For much of the book it was hard to shake the Peyton Place mood. Perhaps Edge of Night is the more apt analogy if soap operas must be mentioned. For this is a town mostly plagued by criminal impulses and a bank robbery no one can forget. In the episodic narrative we learn a lot about a large assortment of people fairly quickly. Unhappy marriages, terminal illness, all manner of emotional problems --the stuff of soap opera melodrama -- are par for the course. While many of the local social club’s women dish the dirt about the “horrifying” possibility of a Jewish woman among their membership and a doctor’s wife mulls over an ambiguous medical diagnosis, crime festers beneath the town’s surface. A bitter doctor plots a permanent end to the blackmailer draining his finances, a woman ponders how and where to get an abortion without anyone finding out, a drug addicted nympho craves morphine while shiftily gathering the latest hush money payment from her victim, the co-owner of a pet shop cum garden supply store is drawn to the mysterious new customer interested in the basement of her store, and that mysterious man soon reveals he’s planning on searching for the missing bank money no matter what it takes.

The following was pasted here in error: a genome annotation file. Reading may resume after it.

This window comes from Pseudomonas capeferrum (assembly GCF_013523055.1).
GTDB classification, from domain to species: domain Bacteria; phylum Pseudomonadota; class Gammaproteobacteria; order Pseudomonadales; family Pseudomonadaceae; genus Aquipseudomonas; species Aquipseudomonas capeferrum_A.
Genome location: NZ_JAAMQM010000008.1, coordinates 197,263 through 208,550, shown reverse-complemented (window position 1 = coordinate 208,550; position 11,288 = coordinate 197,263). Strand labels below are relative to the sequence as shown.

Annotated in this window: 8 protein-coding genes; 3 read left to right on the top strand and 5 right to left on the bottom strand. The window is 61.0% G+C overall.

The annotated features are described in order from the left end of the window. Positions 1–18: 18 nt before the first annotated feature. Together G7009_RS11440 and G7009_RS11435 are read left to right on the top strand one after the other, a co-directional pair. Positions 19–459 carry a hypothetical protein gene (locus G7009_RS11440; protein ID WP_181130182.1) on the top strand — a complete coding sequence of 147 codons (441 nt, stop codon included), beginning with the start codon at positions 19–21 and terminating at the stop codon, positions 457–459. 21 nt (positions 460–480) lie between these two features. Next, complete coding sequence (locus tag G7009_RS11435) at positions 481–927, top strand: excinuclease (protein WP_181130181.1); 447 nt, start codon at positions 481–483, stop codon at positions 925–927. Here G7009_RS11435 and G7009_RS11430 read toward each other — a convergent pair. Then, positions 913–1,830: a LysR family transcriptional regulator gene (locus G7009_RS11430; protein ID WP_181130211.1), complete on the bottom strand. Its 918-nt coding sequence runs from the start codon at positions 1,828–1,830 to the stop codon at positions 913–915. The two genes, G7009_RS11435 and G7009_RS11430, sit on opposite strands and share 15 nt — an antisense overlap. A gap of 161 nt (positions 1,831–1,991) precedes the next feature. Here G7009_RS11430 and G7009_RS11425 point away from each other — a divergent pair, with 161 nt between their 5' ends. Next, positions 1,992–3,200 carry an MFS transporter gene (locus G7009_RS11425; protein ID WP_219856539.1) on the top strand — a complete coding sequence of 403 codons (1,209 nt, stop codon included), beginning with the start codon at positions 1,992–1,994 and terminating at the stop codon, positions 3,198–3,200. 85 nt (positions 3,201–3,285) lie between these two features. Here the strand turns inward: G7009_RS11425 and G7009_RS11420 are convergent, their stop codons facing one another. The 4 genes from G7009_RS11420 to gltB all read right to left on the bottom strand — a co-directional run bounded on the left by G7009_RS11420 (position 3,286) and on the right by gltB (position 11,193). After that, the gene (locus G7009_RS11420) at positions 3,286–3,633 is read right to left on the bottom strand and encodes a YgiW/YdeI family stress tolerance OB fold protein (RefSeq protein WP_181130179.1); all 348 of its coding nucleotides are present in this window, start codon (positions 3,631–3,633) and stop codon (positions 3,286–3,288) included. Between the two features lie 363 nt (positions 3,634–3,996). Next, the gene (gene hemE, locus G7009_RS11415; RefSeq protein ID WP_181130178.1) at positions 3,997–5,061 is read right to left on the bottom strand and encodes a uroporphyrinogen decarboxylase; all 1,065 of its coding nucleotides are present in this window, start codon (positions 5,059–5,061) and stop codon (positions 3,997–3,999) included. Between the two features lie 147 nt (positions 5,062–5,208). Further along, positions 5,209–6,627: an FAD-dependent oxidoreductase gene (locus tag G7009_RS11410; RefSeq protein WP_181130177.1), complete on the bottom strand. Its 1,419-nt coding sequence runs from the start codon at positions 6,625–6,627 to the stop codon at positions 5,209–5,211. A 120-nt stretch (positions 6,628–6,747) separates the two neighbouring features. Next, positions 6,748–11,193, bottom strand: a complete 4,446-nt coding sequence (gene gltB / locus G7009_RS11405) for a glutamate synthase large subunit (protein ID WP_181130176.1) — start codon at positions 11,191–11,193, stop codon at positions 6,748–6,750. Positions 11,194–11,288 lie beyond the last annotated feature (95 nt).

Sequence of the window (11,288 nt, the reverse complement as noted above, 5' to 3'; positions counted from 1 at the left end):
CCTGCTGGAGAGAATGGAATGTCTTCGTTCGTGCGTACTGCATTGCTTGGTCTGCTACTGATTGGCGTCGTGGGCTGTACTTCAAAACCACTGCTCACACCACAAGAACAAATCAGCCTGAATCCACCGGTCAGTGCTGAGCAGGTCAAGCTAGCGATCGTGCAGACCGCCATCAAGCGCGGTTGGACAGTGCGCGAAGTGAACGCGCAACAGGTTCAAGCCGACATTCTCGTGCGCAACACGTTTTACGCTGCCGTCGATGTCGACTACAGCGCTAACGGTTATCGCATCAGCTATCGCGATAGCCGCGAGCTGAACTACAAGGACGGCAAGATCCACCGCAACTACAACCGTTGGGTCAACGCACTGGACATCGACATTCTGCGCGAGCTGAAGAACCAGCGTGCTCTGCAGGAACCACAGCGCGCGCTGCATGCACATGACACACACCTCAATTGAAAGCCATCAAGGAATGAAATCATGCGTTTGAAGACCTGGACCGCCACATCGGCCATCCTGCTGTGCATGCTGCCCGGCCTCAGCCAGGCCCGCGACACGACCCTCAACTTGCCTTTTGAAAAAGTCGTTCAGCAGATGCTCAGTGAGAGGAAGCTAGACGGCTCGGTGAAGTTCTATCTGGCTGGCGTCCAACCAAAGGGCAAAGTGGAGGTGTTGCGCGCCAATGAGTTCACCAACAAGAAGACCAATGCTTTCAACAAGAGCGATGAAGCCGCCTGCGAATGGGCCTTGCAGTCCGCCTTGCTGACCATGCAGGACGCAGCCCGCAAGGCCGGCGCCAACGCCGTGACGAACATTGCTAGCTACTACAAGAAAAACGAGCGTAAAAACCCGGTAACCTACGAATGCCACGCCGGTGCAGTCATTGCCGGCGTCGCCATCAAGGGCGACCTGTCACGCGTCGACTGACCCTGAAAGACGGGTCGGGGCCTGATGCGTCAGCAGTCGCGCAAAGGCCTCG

Chance plays a cruel part in the outcome and the most tenuous of threads will result in deadly connections. Despite the tendency to lean heavily towards episodic melodrama, Hitchens does an admirable job of interweaving the various storylines with some startling intersections of lives and unexpected crossed paths. The finale is as noirish as her fine private eye novel Sleep with Slander and some of her other equally nightmarish suspense novels.
As is their usual practice Stark House Press has paired The Bank with the Bamboo Door with another Dolores Hitchens suspense novel, The Abductor. The two-in-one trade paperback was released in March 2021 and is now available from the usual online bookselling sites.